STANDARD OF REVIEW
[¶ 6] In reviewing summary judgment orders, we have the same duty, review the same materials, and follow the same standards as the district court. Hoblyn v. Johnson, 2002 WY 152, ¶ 11, 55 P.3d 1219, ¶ 11 (Wyo.2002). The propriety of granting a motion for summary judgment depends upon the correctness of a court's dual findings that there is no genuine issue as to any material fact and that the prevailing party is entitled to judgment as a matter of law. Id. A genuine issue of material fact exists when a disputed fact, if proven, would have the effect of establishing or refuting an essential element of an asserted cause of action or defense. Board of County Commissioners of Teton County v. Crow, 2003 WY 40, ¶ 17, 65 P.3d 720, ¶ 17 (Wyo.2003).
[¶ 7] We view the record from the standpoint most favorable to the party opposing the motion, giving to that party all favorable inferences that fairly may be drawn from the record. Id. We will uphold summary judgment on the basis of any proper legal theory appearing in the record. Id. We review a grant of summary judgment deciding a question of law de novo and afford no deference to the district court's ruling. Goglio v. Star Valley Ranch Association, 2002 WY 94, ¶ 12, 48 P.3d 1072, ¶ 12 (Wyo.2002). Summary judgment is not favored in negligence cases. Roitz v. Kidman, 913 P.2d 431, 432 (Wyo.1996). We, therefore, scrutinize orders granting summary judgment more carefully in such cases. Id.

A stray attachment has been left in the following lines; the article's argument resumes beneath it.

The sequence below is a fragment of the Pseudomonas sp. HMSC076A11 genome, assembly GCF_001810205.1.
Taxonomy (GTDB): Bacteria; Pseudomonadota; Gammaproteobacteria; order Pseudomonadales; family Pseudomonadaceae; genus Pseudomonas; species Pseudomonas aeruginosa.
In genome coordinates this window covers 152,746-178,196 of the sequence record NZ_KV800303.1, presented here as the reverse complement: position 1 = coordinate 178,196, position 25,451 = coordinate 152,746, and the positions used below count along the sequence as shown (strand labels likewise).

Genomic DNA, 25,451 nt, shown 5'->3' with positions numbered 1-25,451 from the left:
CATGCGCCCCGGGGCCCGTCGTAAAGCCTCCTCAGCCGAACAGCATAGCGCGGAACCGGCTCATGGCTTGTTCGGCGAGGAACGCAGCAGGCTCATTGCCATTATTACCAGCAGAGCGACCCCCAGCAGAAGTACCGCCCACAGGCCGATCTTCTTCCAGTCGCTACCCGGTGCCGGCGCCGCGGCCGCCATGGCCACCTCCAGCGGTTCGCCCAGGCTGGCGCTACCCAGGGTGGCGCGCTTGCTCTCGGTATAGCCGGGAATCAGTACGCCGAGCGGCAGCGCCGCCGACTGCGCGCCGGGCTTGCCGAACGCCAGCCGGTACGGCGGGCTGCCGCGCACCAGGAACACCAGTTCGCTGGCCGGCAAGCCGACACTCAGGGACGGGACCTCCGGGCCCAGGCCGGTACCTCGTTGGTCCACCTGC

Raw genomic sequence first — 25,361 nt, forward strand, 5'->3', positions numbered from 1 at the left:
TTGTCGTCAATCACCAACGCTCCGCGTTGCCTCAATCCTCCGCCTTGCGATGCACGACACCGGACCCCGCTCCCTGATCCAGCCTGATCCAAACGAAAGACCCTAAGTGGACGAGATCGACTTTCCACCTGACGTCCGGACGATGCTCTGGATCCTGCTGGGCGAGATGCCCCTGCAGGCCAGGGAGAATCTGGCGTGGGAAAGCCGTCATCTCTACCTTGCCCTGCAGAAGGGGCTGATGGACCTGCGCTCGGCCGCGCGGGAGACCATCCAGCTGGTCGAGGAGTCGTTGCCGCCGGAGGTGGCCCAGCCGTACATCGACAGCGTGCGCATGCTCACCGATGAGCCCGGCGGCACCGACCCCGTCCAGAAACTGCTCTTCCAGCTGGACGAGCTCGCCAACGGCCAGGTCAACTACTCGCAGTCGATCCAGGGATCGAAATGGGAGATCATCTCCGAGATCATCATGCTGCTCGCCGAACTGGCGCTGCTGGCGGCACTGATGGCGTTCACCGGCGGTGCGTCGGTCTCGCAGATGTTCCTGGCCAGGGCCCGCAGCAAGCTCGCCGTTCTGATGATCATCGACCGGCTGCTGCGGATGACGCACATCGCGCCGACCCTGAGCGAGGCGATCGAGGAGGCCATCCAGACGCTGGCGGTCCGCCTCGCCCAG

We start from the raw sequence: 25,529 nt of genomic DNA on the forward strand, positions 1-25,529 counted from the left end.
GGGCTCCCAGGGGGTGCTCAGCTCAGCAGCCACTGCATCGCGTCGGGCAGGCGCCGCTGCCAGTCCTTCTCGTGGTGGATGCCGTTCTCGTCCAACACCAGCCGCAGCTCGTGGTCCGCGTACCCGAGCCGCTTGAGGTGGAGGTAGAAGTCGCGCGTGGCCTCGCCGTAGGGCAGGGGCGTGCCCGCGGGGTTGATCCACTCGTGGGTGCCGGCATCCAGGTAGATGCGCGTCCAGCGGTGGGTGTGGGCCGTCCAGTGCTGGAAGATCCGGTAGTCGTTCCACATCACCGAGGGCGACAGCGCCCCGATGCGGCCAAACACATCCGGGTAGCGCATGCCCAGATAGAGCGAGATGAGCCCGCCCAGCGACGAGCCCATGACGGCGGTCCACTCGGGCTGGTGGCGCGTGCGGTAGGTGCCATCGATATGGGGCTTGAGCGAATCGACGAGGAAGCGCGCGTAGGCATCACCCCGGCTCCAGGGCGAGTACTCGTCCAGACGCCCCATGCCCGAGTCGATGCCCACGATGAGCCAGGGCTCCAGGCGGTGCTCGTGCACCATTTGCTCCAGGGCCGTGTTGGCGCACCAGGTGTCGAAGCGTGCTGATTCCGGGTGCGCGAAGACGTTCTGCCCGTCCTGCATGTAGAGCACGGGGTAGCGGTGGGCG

1. Residential Rental Property Act
[¶ 8] In its summary judgment order, the district court held Ms. Jansma owed no duty to Ms. Merrill under the Residential Rental Property Act, Wyo. Stat. Ann. § 1-21-1201, et seq. (LexisNexis 2001) because Ms. Merrill failed to give Ms. Jansma written notice of the loose step as required by the act. Ms. Merrill contends this holding is incorrect in two respects. First, she cites § 1-21-1202(a) of the act, which states: "[e]ach owner and his agent renting or leasing a residential rental unit shall maintain that unit in a safe and sanitary condition fit for human habitation." Ms. Merrill asserts that, by the enactment of this provision, the legislature abrogated the common law rule of landlord immunity and imposed a broad affirmative duty upon landlords and their agents to maintain rental properties in a reasonably safe condition. She claims Ms. Jansma breached this duty by failing to maintain, or have her manager maintain, the steps leading up to Ms. Pritchard's home. Ms. Merrill also contends the district court erred in holding that her failure to give written notice under § 1-21-1206 precludes her claim. She asserts the notice provision applies only when a landlord disputes a tenant's request for repair, which did not occur here.